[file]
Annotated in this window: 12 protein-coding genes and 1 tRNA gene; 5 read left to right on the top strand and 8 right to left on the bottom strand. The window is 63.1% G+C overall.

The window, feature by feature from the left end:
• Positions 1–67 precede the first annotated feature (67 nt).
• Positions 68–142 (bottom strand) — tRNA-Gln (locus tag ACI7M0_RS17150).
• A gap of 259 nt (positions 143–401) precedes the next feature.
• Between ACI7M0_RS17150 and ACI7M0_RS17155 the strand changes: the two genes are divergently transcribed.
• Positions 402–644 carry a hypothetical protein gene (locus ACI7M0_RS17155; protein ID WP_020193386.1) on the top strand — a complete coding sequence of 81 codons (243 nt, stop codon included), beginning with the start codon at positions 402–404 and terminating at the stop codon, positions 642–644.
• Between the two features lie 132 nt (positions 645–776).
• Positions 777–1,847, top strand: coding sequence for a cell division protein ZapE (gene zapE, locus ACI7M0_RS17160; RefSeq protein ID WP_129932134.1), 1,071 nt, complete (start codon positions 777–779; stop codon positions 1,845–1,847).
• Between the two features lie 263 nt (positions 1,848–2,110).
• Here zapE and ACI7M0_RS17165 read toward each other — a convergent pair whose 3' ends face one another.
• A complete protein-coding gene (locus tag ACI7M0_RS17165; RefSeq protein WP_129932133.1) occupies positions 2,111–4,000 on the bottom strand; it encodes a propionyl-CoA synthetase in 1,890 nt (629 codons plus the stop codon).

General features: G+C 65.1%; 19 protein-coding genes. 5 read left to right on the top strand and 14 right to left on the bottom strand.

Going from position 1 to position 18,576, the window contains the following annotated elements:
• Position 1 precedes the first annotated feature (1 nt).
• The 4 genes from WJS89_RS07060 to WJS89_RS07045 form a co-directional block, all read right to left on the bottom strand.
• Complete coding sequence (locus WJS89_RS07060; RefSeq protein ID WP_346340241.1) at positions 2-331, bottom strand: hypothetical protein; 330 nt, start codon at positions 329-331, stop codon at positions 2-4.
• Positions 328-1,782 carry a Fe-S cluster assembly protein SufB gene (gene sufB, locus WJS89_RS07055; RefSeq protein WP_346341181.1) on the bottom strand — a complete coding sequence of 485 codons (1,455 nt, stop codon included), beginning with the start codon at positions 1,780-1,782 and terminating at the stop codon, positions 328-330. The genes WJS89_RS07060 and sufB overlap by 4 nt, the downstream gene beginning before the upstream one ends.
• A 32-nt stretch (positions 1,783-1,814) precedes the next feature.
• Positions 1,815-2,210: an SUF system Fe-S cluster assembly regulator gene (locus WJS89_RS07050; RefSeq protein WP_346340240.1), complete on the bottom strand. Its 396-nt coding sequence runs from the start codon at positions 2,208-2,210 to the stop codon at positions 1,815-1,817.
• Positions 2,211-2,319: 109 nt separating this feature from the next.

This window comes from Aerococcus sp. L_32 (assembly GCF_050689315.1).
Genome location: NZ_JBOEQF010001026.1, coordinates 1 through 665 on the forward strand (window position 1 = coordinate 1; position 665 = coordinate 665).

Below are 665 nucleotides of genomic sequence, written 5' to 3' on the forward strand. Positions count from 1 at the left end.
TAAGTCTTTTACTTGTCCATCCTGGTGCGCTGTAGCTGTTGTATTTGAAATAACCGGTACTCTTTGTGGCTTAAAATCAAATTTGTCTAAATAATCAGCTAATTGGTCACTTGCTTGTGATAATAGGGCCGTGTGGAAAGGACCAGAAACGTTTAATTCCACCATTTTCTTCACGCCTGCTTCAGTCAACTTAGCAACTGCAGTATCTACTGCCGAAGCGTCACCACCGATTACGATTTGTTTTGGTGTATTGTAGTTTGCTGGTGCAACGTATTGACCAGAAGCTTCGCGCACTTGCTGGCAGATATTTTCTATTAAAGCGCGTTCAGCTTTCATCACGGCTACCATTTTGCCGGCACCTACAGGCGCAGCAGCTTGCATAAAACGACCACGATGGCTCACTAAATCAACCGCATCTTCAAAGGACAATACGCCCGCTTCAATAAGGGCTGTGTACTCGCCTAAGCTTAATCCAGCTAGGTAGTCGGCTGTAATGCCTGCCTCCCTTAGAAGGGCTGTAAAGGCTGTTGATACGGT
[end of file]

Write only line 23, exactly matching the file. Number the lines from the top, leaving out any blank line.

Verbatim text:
Genome location: NZ_JBOEQF010001026.1, coordinates 1 through 665 on the forward strand (window position 1 = coordinate 1; position 665 = coordinate 665).